"Thousands of jobs were promised but next to none have been created. The Government must end the secrecy.”

A Scottish Government spokesman said its priority "is to support Scotland’s steel and aluminium sectors and the highly-skilled jobs they provide".

He added: "A ministerial task force and officials have been active throughout the election period, engaging with local management at Liberty Steel and the Lochaber smelter, union representatives, GFG and the UK Government.

"We continue to monitor developments closely.

"Rural Economy Minister Fergus Ewing delivered a statement to parliament immediately prior to the election recess and continues to keep members updated."

A GFG Alliance spokesman said: "GFG Alliance notes the UK Serious Fraud Office (SFO)'s announcement that it has opened an investigation into GFG Alliance.

"GFG Alliance will cooperate fully with the investigation. As these matters are the subject of an SFO investigation we cannot make any further comment.

"GFG Alliance continues to serve its customers around the world and is making progress in the refinancing of its operations which are benefitting from the operational improvements it has made and the very strong steel, aluminium and iron ore markets."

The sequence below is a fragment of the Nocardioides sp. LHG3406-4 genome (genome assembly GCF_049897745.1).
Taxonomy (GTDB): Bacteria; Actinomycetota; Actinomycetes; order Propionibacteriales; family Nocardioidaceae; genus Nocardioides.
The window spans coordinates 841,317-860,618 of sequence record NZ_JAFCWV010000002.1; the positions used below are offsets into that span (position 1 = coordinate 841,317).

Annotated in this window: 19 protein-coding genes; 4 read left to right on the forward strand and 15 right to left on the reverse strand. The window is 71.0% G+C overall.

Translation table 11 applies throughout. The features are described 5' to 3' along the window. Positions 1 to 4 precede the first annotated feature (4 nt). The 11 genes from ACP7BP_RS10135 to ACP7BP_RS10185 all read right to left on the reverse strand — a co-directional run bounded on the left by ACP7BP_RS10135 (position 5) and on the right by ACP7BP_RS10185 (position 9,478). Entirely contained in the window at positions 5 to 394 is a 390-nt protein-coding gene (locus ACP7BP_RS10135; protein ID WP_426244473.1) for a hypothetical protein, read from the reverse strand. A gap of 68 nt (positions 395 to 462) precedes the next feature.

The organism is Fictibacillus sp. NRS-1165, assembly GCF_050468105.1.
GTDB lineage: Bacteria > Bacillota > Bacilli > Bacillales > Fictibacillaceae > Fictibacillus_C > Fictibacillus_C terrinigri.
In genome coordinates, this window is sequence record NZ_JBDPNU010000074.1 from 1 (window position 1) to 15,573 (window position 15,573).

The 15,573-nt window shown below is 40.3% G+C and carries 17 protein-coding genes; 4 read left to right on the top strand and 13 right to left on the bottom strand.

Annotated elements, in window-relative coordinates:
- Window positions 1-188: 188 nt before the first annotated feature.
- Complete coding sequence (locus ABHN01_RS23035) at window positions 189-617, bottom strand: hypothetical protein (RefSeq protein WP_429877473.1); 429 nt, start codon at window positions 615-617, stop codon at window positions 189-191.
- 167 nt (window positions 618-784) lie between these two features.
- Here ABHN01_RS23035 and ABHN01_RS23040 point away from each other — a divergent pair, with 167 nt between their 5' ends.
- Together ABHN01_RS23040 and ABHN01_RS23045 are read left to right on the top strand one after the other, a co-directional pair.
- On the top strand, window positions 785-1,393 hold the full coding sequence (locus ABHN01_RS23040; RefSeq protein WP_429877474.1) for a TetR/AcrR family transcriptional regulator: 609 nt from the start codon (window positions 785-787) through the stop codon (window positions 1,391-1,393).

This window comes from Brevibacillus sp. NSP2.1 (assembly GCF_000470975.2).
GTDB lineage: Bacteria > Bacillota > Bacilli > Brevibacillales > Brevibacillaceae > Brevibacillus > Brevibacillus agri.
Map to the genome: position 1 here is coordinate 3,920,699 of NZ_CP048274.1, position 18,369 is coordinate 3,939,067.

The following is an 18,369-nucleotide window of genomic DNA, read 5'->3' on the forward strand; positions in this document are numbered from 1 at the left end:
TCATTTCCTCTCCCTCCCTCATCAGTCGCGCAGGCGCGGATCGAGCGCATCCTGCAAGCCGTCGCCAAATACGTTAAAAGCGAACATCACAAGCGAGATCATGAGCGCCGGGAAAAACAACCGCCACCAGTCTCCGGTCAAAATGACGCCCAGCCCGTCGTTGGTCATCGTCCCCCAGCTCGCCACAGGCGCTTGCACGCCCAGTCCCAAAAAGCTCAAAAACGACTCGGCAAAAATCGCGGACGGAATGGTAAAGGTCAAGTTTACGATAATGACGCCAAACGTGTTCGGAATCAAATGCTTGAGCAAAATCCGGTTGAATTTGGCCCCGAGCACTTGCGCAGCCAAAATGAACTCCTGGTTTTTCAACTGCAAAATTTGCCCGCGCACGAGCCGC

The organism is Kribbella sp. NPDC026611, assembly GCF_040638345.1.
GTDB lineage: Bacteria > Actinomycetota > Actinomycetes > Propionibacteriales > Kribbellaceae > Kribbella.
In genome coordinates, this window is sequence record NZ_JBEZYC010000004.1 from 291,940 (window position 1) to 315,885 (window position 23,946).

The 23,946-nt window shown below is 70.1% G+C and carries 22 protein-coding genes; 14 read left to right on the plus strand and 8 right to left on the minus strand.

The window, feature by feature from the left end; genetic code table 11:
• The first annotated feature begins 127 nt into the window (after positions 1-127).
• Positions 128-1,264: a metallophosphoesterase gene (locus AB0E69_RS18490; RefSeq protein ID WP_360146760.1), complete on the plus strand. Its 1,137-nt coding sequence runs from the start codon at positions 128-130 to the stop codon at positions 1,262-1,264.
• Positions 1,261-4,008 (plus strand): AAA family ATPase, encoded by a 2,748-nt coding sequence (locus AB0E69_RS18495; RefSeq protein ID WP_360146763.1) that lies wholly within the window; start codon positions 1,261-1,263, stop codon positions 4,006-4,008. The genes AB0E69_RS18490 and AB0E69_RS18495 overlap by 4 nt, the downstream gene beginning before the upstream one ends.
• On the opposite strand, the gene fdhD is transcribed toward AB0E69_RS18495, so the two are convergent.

It previously emerged Mr Gupta's companies leaned heavily on Greensill Capital before it collapsed. Greensill had about five billion dollars (£3.6 billion) of exposure to GFG.

Its reliance on Greensill caused many to worry that GFG might itself be at risk following the finance firm's demise, which would threaten 5,000 UK jobs at Liberty Steel.

Equally, Greensill's demise might in part be linked to GFG's struggles. Greensill's lawyers said that GFG had already started to default on the debt.

The SFO did not reveal any further details about what it is looking into.

The Financial Times has previously reported Mr Gupta's companies handed suspicious invoices to Greensill, which the finance company paid for.

Greensill's model worked by placing itself between business customers and their suppliers.

It would immediately pay the invoices that suppliers gave to their customers, meaning the suppliers would not have to wait for months for payment.

The FT said one of Mr Gupta's companies had sent Greensill invoices for business it had supposedly done with four European metal companies.

The companies told the newspaper they had not dealt with GFG.

In response, GFG Alliance said the invoices were for products it expected to perhaps sell in the future.

It said: "Many of Greensill's financing arrangements with its clients, including with some of the companies in the GFG Alliance, were prospective receivables programmes, sometimes described as future receivables.

"As part of those programmes, Greensill selected and approved companies with whom its counterparties could potentially do business in the future."

Earlier this week Greensill founder Lex Greensill and former prime minister David Cameron, who lobbied for the company, appeared before MPs.